INDIANAPOLIS (AP) -
Indiana legislative leaders say they expect new policies prohibiting sexual
harassment by lawmakers will be in place for their upcoming session.
for the House and Senate were advanced Tuesday by leaders, although they
said ethics committees for each chamber could tighten them up before
legislators consider their adoption in January.
The draft policy
expressly forbids unwanted sexual advances, but some experts say it falls
short in not prohibiting what could be consensual affairs between lawmakers
and employees or interns.
President Pro Tem Rodric Bray said the committee of four female legislators
that prepared the draft only dealt with sexual harassment issues because
that was the direction made in a bill adopted by lawmakers during the 2018
“We already have -
and probably need perhaps make them more robust - some restrictions ...
about relationships between a senator and an intern, for example,” Bray told
reporters Tuesday. “That sort of thing, of course, is verboten.”
haven’t been covered by a specific sexual harassment policy, although
current ethics policies require them to act with “high moral and ethical
standards.” The move to adopt a policy came after a wave of sexual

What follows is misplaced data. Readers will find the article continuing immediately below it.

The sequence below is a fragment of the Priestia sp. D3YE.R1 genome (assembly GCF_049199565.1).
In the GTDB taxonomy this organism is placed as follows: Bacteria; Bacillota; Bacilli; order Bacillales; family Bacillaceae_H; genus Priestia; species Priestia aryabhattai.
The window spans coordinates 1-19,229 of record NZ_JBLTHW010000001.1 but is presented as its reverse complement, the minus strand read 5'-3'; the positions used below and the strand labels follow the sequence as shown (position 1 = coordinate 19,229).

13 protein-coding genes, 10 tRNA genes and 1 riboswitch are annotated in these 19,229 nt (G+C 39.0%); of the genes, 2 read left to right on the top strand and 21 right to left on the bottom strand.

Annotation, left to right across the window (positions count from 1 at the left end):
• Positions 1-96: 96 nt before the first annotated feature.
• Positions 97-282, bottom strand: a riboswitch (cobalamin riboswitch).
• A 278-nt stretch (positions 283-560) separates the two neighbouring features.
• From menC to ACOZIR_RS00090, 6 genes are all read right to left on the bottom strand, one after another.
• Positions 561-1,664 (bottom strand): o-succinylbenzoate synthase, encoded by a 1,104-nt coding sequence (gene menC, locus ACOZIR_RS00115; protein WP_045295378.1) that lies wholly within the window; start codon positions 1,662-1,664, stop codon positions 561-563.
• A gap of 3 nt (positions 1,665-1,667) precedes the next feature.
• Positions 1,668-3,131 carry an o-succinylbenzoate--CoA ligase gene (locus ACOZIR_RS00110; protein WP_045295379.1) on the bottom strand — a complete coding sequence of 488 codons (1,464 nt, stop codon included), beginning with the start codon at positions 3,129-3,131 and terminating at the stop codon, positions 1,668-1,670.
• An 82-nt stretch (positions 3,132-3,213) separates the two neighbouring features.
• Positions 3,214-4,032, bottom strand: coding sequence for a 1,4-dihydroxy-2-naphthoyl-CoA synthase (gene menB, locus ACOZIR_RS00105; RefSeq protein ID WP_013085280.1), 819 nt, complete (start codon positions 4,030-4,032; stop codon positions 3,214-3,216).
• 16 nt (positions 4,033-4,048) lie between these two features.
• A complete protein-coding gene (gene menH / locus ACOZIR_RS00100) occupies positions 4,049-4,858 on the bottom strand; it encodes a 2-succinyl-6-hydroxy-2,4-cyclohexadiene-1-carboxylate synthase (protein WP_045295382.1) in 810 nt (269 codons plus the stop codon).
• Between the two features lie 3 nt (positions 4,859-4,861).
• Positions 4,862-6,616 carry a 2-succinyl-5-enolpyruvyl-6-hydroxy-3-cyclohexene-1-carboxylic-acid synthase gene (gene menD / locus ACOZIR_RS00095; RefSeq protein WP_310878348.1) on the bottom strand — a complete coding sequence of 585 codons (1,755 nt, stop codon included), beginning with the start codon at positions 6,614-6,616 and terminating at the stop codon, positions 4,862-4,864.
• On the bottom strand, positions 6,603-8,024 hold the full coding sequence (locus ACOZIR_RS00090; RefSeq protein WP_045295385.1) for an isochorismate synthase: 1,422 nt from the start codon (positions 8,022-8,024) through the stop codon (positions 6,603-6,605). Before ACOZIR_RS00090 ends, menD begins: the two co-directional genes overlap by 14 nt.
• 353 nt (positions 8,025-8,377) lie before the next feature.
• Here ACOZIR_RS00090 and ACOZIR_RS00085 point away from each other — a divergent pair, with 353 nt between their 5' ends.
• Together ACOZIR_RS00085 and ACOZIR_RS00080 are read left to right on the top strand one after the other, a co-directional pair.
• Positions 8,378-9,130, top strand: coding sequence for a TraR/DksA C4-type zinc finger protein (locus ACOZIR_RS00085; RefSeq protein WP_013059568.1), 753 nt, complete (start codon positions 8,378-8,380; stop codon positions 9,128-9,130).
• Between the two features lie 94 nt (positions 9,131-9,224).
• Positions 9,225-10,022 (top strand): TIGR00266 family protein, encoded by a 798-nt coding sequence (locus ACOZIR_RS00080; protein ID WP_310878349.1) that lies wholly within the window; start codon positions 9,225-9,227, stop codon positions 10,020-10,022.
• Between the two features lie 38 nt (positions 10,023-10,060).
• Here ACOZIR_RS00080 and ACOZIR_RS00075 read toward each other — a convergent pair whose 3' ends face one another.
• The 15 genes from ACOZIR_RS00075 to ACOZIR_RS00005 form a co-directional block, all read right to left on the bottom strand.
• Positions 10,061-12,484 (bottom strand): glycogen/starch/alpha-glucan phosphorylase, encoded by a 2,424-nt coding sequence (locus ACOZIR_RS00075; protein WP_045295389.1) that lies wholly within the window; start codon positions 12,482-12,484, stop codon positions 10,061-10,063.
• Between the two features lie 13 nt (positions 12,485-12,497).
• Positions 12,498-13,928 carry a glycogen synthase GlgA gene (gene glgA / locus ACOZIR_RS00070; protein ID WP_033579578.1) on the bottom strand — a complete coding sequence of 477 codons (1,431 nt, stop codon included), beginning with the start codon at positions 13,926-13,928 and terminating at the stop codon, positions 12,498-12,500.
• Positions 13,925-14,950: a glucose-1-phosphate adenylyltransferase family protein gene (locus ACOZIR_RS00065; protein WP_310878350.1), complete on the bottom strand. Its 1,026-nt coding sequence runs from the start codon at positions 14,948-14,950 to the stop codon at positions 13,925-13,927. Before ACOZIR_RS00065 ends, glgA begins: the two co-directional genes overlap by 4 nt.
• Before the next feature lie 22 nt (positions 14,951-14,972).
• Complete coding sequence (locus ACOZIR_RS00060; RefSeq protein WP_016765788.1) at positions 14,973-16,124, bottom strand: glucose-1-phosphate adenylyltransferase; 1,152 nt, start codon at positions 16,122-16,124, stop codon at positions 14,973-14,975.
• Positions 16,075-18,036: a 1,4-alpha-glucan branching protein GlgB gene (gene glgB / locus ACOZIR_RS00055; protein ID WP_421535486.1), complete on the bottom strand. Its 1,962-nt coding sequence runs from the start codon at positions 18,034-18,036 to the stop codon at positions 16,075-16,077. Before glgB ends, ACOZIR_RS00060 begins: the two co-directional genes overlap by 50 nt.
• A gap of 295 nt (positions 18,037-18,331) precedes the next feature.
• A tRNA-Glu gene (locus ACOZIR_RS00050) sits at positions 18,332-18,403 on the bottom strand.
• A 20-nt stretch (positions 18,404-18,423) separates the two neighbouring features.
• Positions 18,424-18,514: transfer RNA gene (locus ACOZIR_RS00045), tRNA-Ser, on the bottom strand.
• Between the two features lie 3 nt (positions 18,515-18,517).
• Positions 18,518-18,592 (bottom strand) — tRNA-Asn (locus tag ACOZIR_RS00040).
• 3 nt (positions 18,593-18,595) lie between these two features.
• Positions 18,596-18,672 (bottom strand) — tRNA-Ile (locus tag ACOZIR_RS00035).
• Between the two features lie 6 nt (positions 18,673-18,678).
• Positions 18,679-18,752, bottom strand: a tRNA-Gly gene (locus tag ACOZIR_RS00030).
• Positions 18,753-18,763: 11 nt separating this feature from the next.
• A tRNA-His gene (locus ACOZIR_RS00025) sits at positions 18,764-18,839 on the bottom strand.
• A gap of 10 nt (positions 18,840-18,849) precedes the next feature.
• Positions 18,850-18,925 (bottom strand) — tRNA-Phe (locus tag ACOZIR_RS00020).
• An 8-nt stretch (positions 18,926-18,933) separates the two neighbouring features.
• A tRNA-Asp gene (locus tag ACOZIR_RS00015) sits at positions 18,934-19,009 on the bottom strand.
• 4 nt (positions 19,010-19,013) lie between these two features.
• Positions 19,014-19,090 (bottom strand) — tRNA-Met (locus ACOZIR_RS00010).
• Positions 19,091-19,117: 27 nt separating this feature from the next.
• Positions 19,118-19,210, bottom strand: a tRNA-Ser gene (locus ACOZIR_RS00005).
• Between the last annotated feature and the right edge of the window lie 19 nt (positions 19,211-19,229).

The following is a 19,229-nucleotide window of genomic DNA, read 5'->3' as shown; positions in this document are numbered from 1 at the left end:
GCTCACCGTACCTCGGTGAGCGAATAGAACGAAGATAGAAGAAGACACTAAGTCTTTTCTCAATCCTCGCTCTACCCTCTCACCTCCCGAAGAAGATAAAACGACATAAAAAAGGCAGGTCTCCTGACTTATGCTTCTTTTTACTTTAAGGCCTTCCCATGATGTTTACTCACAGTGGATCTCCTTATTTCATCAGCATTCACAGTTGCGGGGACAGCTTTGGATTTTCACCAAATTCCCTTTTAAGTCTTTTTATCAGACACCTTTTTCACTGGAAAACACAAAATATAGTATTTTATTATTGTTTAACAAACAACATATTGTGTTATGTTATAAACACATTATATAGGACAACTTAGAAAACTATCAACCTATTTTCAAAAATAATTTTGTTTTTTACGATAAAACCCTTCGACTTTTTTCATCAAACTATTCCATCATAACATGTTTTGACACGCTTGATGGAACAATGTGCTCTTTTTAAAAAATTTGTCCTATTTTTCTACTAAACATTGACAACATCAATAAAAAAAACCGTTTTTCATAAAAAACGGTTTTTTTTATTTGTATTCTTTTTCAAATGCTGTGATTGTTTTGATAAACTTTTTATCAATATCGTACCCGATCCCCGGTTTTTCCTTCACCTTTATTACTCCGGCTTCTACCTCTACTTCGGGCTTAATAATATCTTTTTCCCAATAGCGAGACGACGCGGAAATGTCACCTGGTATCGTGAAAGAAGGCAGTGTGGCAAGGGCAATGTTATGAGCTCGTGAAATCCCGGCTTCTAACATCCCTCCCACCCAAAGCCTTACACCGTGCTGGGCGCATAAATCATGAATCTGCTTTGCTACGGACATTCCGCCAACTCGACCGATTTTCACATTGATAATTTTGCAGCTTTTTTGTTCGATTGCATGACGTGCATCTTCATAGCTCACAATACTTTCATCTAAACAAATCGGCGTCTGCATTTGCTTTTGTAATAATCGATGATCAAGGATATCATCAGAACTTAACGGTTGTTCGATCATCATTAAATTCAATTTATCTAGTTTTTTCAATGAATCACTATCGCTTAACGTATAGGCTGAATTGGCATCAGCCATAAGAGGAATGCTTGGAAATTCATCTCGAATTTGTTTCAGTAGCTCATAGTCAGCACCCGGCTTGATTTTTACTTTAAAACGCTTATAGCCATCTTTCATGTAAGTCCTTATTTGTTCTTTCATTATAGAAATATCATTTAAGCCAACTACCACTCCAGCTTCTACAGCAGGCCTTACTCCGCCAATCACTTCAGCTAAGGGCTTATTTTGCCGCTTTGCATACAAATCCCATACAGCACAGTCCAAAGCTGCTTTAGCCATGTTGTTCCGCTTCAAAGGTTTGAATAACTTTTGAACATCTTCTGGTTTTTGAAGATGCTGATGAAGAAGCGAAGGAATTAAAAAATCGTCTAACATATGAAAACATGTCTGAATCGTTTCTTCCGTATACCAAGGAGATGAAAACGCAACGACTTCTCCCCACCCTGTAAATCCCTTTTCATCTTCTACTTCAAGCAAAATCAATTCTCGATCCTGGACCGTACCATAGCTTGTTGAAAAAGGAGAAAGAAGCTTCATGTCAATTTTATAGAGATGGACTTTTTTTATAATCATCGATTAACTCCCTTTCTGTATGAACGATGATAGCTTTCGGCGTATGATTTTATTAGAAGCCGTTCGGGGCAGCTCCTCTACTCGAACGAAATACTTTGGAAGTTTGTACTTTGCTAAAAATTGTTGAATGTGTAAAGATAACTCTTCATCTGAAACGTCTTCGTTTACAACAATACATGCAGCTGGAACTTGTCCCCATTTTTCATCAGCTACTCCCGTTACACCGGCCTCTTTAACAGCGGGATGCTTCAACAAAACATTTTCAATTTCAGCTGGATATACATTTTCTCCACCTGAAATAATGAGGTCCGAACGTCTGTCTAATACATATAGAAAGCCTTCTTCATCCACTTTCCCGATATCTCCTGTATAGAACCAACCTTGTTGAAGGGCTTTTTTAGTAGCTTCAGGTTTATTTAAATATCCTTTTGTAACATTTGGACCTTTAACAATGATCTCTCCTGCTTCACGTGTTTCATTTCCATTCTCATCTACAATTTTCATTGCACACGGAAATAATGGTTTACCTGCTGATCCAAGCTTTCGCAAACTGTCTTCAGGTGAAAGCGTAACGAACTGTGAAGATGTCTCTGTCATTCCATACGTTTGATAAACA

misconduct allegations against powerful men in public office, Hollywood and
the media, igniting the #MeToo movement.
Jennifer Drobac, an
Indiana University law professor who studies sexual harassment policies,
criticized the proposal for prohibiting ethics committee members or
legislative leaders from participating in an investigation if they are the
subject of the complaint - but not if they are friends with the accused
“The report is
shockingly dated - very 20th century in its approach,” Drobac told The
Indianapolis Star .
however, would not cover situations such as the allegations that Republican
Attorney General Curtis Hill drunkenly groped a lawmaker and three
legislative staffers during a party at an Indianapolis bar in March. That’s
because Hill, who has denied any misconduct, is a separately elected
official in the state’s executive branch.
Speaker Brian Bosma voted Tuesday in favor of advancing the draft policy
despite facing allegations from a former legislative intern that they had a
1992 sexual fling while he was a House member. Bosma has denied the
allegation and the woman’s claims that he tried to intimidate her with a
campaign-funded investigation by a private attorney this year in order to
keep her quiet.
Bosma said this
week that he didn’t participate in developing the policy, but that some
changes might be needed in response to criticism.